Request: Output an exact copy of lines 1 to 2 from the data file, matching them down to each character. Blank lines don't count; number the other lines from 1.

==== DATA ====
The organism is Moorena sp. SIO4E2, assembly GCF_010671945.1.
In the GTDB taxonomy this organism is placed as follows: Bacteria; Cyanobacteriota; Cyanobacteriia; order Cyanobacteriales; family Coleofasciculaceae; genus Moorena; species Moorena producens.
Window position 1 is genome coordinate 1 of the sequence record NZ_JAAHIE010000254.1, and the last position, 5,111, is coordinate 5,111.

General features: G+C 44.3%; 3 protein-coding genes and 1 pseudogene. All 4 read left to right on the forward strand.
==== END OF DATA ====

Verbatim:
The organism is Moorena sp. SIO4E2, assembly GCF_010671945.1.
In the GTDB taxonomy this organism is placed as follows: Bacteria; Cyanobacteriota; Cyanobacteriia; order Cyanobacteriales; family Coleofasciculaceae; genus Moorena; species Moorena producens.